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Senator Carper Talks Infrastructure on POLITICO Money Podcast

Ranking Member discusses the importance of prioritizing infrastructure policies and how to pay for much-needed improvements

Jan 17 2018

WASHINGTON, D.C. – U.S. Senator Tom Carper (D-Del.), top Democrat on the Environment and Public Works (EPW) Committee, joined the POLITICO Money Podcast with Ben White to discuss the state of our country’s infrastructure, the possibilities of passing infrastructure legislation in the 115th Congress and his hopes for working with the Trump Administration in the coming months. The conversation comes a week after Senator Carper and members of the EPW Committee finally met with Department of Transportation Secretary Elaine Chao and White House officials, including Gary Cohn and DJ Gribbin, on the administration’s infrastructure plan. A few highlights from the interview are below:

Senator Carper on his meeting with the administration last week:

“[The administration] floated this idea again of somehow $200 billion of federal funds being used to leverage another $800 billion in non-federal funds. And I said to one of the top folks in the administration this morning, at a breakfast meeting, I said, ‘You know, in Delaware, when I was governor, you had this 80-20 sharing arrangement, particularly on roads where there’s an interstate connection. 80 percent federal, 20 percent state. Are you telling me you’re going to come in and say to a governor that we’re going to go from 80-20 federal-state to 20-80? Really? How does that work?’ And I think probably not too well.”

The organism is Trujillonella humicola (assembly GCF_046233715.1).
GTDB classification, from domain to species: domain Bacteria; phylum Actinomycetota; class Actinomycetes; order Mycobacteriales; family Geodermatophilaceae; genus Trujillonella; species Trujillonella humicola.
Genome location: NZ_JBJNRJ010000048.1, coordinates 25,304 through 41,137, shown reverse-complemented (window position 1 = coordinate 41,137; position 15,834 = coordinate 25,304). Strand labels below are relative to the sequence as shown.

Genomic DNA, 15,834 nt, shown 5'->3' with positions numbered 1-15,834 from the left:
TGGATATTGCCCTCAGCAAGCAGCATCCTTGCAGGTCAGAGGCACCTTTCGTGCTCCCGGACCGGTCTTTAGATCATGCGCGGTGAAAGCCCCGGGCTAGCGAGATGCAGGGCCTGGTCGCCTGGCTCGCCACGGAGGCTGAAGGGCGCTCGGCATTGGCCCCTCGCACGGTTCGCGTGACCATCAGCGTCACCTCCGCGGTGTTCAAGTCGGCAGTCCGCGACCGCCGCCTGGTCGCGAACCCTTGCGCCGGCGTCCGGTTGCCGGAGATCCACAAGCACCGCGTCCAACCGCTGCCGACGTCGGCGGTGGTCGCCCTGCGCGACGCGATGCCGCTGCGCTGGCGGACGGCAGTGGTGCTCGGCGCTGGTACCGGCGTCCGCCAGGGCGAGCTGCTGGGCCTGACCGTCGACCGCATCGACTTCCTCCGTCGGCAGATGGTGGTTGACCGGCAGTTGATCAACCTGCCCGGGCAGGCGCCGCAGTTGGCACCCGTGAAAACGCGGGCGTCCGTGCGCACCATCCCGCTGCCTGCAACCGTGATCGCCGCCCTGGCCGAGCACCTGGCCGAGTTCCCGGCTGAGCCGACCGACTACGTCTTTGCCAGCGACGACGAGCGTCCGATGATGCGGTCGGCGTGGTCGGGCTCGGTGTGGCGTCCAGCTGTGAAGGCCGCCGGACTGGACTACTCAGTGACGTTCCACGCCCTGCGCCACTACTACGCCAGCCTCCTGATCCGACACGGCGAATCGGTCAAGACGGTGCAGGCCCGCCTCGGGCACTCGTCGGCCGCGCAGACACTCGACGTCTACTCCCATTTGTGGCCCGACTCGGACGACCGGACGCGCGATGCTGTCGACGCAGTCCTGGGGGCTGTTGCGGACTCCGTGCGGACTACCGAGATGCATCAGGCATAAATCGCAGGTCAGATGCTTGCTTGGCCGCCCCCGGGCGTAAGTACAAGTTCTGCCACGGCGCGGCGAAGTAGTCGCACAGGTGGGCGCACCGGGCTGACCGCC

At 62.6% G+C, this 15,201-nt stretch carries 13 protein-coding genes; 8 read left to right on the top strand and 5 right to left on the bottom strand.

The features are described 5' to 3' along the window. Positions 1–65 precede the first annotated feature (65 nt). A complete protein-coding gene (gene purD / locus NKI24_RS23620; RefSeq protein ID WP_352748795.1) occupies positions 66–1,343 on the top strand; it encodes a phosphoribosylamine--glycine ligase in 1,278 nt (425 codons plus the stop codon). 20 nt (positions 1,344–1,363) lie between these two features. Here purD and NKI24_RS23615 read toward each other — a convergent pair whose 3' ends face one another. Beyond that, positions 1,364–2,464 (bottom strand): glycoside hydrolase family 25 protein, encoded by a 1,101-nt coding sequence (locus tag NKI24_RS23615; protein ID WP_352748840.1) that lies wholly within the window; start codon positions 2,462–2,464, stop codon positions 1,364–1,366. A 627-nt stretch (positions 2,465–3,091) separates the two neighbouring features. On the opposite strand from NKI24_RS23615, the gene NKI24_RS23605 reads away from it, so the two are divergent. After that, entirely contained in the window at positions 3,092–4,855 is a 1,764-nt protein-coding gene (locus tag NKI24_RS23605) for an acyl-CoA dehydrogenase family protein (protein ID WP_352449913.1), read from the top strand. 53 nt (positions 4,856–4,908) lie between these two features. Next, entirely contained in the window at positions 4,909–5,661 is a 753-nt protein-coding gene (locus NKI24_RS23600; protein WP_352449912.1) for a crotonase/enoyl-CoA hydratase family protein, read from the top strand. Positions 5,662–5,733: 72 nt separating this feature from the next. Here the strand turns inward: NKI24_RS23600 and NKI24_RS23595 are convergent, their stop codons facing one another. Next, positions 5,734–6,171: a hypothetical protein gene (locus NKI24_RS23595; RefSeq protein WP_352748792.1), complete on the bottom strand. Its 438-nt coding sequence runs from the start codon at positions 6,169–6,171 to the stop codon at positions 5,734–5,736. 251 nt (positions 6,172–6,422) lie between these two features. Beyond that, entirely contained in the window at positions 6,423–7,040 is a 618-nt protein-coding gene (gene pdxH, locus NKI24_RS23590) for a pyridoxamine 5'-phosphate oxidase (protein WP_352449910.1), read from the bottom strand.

Senator Carper on the Democratic infrastructure blueprint:

“Democrats have already laid out, earlier this year, what we thought was needed, and kind of how we thought it should be spent. A trillion dollars. And should it be more? I think you could make a good argument. The experts think it could be a good deal more than that, but it’s a pretty good opening bid.”

Senator Carper on user fees:

“I think ultimately the way to pay for this stuff is through what I call vehicle miles traveled. They’ve been experimenting with this in Oregon, called ‘road user charge,’ for ten years, where 10,000 families participate and they pay a fee in conjunction with how many miles they travel on the roads of Oregon. And you combine a road user charge, which goes by RUC, with highway speed EZ-Pass and you get what I call ‘RUC and Roll.’ I think that’s where we ultimately want to go so that users – businesses, people who use roads, highways and bridges – would pay for them by virtue of the number of miles they travel.”

Senator Carper on the gas tax:

“In the near-term I think we need to raise the purchasing power of the user fees that we do have. We haven’t raised the gas or diesel tax since 1993. Just restore the purchasing power of that over maybe four years – four cents a year for four years, index it going forward, but eventually migrate toward vehicle miles traveled.”

On working with the administration moving forward:

Carper: Hopefully, the President and the administration will finally lay out what they have in mind. We’ve been waiting for a year and I think hopefully with the President’s State of the Union he’ll get a little more specific and they’ll not just talk in poetry but in prose. What I find troubling, I told Secretary Chao and Gary [Cohn] and DJ [Gribbon], I said you have to show me how you take $200 billion of federal money and somehow turn that into $1 trillion.”

Ben White: Did they have a good answer for that? Because I don’t understand that either.

Carper: Not really. The idea that you can leverage private money and get the states and local governments to put in a whole lot more. Can we do some of that? Probably. They think we can save a lot of money by streamlining. Are there ways to get better results for less money in transportation? Probably – by using technology and that sort of thing. But to flip from an 80-20 cost-share between federal and state to just the opposite, I don’t know if that works. We’ll see. Governors might have something to say about that.”

You can listen to the entire interview here.

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